And then, that time, again the U.S. position was zero enrichment. When Iran mastered 10,000 centrifuges, now the U.S. and the Europeans, they are thinking, OK, not 20 percent, maybe 3.5 percent.

I mean, the mistake is from the beginning, Greg (sp). Iran was never going to have enrichment from the beginning. You just pushed Iran to this situation. If, at the beginning of revolution and the early after revolution, if you or the Germans, they have completed the Bushehr Power Plant, Iran had even no program to have the second power plant. It was the U.S. proposed to have 23 power plants before revolution. After revolution, Iranians, they said, we don’t want 23 power plants.

Now, after 30 years which Iran has paid hundreds of billions of dollars of cost because of your pressures, now you are expecting Iran to give up everything. I mean, it doesn’t work. It’s very different with United Emirate(s) – you cannot compare Iran with United Emirate(s).

MR. THIELMANN: Thank you. We’ll take questions from the floor. Please wait for the mic; give your name; be brief. Francois Rivasseau?

MR. RIVASSEAU: Is there microphones coming?

Q: Thank you. I’m Francois Rivasseau, the deputy head of delegation of European Union here. And I’ve been also working on nuclear issue in Geneva in 2005, taking part in the talks with Iran. And I’m also adviser to the secretary-general, Ban Ki-moon in his advisory board. And that’s why we reflect a lot about this issue, about NPT and U.N. Security Council resolutions.

And I have to say I personally disagree with the presentation which has been made about – of two interpretations of NPT. I think there is a very central interpretation which is shared by almost everybody, and which is that when you have the right to enrich, every country on the NPT has the right to enrich, this is sure. This is clear in Article IV.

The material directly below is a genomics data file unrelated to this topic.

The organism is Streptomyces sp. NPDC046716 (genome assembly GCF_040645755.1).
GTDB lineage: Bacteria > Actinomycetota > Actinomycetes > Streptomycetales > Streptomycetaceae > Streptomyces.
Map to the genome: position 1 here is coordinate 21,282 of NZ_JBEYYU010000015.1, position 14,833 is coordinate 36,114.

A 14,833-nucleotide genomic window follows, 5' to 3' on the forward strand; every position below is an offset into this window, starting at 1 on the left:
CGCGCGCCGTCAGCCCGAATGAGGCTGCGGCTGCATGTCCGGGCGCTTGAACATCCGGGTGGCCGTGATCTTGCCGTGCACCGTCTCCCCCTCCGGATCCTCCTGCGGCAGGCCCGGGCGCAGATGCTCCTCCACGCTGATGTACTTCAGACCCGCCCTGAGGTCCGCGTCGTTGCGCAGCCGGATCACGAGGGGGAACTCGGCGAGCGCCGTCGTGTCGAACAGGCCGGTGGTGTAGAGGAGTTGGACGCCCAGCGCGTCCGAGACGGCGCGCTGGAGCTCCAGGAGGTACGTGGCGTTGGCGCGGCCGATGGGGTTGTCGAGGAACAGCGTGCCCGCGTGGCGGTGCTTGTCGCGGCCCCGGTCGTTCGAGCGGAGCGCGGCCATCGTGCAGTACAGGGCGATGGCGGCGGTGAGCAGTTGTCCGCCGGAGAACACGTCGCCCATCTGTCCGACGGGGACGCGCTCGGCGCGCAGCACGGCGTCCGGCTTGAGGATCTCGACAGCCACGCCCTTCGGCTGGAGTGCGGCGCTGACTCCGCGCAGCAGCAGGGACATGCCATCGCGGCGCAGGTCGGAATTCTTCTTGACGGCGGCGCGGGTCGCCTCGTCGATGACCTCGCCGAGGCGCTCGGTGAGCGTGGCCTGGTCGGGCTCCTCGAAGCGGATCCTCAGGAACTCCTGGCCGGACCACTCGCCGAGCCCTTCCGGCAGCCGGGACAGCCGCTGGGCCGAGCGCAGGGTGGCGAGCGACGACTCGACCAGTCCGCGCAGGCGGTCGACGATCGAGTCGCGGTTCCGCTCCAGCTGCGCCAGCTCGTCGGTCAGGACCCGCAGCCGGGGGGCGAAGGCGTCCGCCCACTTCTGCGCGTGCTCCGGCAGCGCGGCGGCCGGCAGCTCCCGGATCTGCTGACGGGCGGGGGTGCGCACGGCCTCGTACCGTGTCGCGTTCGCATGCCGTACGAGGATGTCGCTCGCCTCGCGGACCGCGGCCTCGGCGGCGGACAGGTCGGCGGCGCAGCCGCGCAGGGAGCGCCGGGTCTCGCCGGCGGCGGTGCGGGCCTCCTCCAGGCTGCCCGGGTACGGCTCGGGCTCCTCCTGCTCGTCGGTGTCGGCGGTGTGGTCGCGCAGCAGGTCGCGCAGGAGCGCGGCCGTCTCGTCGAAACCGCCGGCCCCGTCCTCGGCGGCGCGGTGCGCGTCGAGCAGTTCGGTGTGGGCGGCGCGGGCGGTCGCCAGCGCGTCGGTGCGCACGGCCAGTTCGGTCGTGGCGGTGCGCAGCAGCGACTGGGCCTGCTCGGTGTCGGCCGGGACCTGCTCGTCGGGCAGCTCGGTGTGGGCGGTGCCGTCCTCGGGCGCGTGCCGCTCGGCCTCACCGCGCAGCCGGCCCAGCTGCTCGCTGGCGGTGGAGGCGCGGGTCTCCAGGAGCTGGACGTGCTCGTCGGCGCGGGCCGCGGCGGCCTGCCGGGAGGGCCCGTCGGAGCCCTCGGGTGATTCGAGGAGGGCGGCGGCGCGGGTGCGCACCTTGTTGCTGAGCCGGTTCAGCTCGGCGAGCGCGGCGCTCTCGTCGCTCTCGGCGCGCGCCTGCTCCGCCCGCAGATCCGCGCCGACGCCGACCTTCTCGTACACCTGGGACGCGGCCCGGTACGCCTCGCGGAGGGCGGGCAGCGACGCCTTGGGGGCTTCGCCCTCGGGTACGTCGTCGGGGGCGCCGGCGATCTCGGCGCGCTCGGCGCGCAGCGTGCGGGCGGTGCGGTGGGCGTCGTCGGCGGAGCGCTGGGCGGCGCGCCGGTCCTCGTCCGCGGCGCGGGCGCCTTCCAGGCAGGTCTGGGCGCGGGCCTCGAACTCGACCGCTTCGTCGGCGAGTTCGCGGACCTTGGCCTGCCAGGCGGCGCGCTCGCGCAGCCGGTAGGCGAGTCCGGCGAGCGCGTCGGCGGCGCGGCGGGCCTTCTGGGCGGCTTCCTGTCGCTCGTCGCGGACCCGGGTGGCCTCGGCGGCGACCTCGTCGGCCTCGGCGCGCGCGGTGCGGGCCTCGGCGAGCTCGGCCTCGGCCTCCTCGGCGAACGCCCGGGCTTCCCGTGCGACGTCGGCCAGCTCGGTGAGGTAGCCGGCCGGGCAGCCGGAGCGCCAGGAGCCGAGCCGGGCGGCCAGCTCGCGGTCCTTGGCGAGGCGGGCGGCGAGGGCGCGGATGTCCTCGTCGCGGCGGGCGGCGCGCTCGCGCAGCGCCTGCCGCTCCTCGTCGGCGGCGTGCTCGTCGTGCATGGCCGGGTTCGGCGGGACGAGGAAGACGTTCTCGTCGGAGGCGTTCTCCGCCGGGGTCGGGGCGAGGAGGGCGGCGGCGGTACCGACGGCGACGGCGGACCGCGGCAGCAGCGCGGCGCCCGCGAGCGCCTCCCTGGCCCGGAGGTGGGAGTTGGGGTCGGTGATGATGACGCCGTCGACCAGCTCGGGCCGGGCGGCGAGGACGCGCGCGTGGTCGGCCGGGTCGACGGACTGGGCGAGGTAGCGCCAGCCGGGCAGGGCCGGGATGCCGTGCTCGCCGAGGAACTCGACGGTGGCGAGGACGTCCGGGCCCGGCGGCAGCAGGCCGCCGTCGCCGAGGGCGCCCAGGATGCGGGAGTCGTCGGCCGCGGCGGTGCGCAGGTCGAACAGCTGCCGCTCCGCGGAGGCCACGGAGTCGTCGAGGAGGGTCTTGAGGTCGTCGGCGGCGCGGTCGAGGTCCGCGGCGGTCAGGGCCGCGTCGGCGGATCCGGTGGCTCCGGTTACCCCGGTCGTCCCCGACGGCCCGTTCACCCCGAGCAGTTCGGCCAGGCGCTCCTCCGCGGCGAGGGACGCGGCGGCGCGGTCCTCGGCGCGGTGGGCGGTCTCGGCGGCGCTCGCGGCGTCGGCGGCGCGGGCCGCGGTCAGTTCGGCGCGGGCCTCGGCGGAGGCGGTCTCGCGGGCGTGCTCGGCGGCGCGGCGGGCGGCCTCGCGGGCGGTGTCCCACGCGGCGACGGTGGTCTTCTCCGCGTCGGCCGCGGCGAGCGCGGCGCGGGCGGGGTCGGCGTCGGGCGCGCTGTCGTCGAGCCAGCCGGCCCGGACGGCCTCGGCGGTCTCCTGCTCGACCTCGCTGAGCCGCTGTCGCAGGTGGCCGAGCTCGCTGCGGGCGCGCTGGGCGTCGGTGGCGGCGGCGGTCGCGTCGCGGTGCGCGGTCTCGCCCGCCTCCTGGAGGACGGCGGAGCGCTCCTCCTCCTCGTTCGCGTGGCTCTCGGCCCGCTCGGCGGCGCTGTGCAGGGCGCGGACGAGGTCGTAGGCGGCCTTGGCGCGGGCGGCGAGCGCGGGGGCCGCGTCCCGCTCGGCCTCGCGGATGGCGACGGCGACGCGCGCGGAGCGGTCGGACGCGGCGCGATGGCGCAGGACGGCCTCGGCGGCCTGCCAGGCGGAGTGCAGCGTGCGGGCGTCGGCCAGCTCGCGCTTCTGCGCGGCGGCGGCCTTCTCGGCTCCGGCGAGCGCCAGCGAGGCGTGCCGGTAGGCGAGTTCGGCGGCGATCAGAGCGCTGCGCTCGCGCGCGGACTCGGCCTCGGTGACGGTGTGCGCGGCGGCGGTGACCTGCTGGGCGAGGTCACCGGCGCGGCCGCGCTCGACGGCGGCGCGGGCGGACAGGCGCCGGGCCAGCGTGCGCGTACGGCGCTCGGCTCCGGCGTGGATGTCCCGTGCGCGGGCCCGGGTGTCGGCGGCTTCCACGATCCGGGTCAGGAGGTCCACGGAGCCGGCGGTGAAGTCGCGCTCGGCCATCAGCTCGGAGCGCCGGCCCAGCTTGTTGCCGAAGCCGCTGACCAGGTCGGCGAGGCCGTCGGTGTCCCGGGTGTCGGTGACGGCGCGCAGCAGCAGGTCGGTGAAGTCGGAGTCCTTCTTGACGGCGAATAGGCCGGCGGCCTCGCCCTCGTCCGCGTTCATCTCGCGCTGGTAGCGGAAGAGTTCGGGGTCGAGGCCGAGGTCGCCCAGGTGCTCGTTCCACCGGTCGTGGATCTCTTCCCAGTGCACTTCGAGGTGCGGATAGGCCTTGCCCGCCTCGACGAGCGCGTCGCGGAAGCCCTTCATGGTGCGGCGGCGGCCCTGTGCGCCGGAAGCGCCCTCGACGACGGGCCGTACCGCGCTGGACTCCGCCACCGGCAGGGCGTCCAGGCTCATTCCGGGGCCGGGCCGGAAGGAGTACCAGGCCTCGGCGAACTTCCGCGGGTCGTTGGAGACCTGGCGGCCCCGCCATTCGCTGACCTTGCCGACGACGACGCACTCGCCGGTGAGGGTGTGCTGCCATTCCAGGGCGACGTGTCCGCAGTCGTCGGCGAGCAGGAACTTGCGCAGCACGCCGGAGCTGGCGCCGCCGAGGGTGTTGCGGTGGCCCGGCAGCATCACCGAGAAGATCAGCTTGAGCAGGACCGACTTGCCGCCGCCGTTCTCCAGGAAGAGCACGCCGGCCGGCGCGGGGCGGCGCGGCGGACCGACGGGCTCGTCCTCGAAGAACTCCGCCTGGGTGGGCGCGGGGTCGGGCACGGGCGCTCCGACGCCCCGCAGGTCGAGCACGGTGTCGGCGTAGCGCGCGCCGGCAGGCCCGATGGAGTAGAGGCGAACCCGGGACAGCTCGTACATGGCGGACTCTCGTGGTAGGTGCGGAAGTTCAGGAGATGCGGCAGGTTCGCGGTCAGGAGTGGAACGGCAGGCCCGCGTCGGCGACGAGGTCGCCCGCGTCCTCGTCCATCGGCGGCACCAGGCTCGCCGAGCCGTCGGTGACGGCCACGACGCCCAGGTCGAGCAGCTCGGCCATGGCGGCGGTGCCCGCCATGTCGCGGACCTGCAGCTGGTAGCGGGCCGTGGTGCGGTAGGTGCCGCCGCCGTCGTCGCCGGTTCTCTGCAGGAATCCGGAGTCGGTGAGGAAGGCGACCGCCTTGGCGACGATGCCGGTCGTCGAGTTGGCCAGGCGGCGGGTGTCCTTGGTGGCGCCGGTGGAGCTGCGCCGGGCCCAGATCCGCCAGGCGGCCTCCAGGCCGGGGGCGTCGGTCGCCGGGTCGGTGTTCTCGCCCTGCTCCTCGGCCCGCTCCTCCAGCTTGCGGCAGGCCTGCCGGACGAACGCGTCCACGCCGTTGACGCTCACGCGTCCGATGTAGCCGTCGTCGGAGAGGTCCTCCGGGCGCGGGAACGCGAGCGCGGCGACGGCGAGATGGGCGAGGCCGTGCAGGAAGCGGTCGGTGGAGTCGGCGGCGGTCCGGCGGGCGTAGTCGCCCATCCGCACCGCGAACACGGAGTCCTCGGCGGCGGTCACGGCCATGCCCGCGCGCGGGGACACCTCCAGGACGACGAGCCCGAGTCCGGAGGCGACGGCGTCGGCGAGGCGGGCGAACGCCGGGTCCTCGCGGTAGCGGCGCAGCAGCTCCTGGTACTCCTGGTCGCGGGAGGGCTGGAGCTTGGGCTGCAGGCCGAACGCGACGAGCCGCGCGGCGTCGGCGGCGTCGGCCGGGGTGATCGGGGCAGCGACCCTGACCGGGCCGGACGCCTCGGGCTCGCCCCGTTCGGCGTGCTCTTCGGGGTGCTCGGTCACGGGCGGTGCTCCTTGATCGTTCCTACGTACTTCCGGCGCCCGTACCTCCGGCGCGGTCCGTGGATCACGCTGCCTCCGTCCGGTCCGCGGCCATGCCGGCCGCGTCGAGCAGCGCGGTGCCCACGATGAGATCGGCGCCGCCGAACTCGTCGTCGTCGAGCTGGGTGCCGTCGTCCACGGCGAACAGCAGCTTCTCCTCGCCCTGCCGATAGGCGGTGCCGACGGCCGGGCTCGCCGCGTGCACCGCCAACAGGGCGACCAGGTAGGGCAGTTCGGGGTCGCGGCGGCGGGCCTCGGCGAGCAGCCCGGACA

But at the same time, you have to have a use for that. And I agree that it’s ambiguous with distinction between civilian and military use, because even military use is admitted for Brazil for building a – possibly a nuclear submarine, of which has been disputed also by Canada. But at least it’s not building nuclear weapons, because was the TNP (sic\NPT) –

AMB. PICKERING: “T’as deja dis une question?”

Q: “Oui.” The question is very simple. We have to today no use for, but except a very small thing.

So for – if there is a solution, we have to imagine civilian use for the Iranian program, which today has none. And my question to you both is do you see the possibility of having a use commensurate to the size of the program? And if not, can you reduce the program to the size of uses which you could have – because present civilian uses are so little compared to the size of a program, you know? But there is an absolute presumption, but is not for civilian or even military-authorized uses, but for prohibited uses.

Thank you. Sorry for being really long enough with it.

MR. THIELMANN: So how to make commensurate, I guess, is – Ambassador Pickering, do you want to field that?

AMB. PICKERING. I think François raises a very interesting and a very important question because it lies at the heart of some of the disagreements. There are disagreements about interpretation of the NPT; I’d agree with them, the fundamental and broader interpretation meant by absolute equality here is that anything that looks military, goes beyond the civilian is suspect.

My own feeling is that in the course of a negotiation, at some point we’re going to have to sit down and define the question. Otherwise, we continue to propagate the misunderstanding or at least the differences and the difficulty. And I think that’s very important.